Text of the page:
This story was originally published by High Country News and is reproduced here as part of the Climate Desk collaboration.

Across the Central Rockies, it’s been an unseasonably warm, dry year. Denver smashed the record for its latest first measurable winter snow. Colorado ski resorts delayed opening because temperatures were too high to even produce fake snow. And Salt Lake City was entirely snowless through November, for only the second time since 1976.

These snowless scenarios, while still an exception, are set to become much more common as early as 2040, according to a paper published in Nature Reviews Earth and Environment. Drawing from years of snowpack observations, the researchers project that in 35 to 60 years, the Mountain West will be nearly snowless for years at a time if worldwide greenhouse gas emissions are not rapidly reduced. This could impact everything from wildfires to drinking water.

The purpose of the study was twofold. First, researchers wanted to highlight the extent of snow loss in the last several decades, and in those to come. “This is not an issue in a hypothetical future,” said Erica Siirila-Woodburn, a research scientist at the Lawrence Berkeley National Laboratory and one of the study’s lead authors. The Mountain West has already lost 20 percent of its snowpack since the 1950s and could lose another 50 percent by the end of the century. Another key objective, said Siirila-Woodburn, was to provide more accurate and usable information to water managers and policymakers who need precise information on how much time they have to prepare for a future with much less snow.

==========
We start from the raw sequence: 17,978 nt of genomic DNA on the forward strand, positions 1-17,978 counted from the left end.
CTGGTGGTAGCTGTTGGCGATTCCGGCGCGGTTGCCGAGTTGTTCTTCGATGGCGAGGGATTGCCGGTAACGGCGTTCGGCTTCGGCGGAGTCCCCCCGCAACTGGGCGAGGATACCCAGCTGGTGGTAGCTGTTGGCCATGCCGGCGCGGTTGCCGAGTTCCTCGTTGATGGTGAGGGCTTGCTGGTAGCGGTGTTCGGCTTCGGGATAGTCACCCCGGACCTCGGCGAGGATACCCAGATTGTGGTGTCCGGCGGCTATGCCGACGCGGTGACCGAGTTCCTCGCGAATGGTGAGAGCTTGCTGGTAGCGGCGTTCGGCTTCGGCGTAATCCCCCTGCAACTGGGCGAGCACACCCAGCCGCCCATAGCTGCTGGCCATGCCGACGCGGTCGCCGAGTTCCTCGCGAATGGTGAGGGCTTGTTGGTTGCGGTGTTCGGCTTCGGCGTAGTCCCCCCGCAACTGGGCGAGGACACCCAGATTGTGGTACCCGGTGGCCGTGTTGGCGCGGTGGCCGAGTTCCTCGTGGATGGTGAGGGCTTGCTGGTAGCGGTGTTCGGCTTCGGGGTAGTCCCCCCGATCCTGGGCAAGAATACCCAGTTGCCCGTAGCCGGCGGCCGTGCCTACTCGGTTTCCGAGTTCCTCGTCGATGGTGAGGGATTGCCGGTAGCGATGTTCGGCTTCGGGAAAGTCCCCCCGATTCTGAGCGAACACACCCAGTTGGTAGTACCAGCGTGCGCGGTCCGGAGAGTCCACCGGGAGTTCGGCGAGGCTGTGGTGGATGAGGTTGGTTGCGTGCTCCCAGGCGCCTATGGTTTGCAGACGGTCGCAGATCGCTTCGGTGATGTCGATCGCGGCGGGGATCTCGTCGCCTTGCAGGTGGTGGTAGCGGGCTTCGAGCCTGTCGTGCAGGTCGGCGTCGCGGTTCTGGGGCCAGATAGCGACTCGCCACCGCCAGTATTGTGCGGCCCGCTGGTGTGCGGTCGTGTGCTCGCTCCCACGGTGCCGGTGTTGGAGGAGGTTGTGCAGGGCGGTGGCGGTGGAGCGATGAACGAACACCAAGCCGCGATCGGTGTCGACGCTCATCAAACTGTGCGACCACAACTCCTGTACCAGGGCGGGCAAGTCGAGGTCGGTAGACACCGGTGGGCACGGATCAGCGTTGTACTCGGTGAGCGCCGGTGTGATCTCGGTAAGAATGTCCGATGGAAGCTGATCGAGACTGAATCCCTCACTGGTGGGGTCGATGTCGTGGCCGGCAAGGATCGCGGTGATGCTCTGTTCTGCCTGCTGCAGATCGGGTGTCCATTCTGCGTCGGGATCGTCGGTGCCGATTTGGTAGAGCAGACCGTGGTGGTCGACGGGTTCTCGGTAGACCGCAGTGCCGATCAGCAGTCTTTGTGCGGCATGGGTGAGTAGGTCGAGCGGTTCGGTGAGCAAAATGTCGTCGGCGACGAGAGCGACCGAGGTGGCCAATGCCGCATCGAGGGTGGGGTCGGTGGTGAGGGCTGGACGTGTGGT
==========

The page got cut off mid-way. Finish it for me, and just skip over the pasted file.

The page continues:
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To do that, the researchers created models that classify the degree of snow loss across four mountain regions. For example, in April 2015, the Sierra Nevada’s peak snowpack was only 5 percent of normal, something the researchers describe as an “extreme” event. And while extreme events will continue to happen with greater frequency, what will also start to become common are “episodic low-to-no snow” events, when at least half of a mountain basin experiences low-to-no snow for five consecutive years. That could happen as early as 2047 in the Sierra Nevada. Persistent snow loss, defined as when at least half of such an area experiences low-to-no snow for 10 consecutive years, could begin in California in the late 2050s, in the Pacific Northwest in the early 2060s, and in the Upper Colorado by the late 2070s.

The white line indicates the 10-year average snow cover of each basin area. Yellow vertical dashed and solid lines indicate the emergence of episodic (low-to-no snow for 5 consecutive years) and persistent (low-to-no snow for 10 consecutive years) snow disappearance. Siirila-Woodburn et al.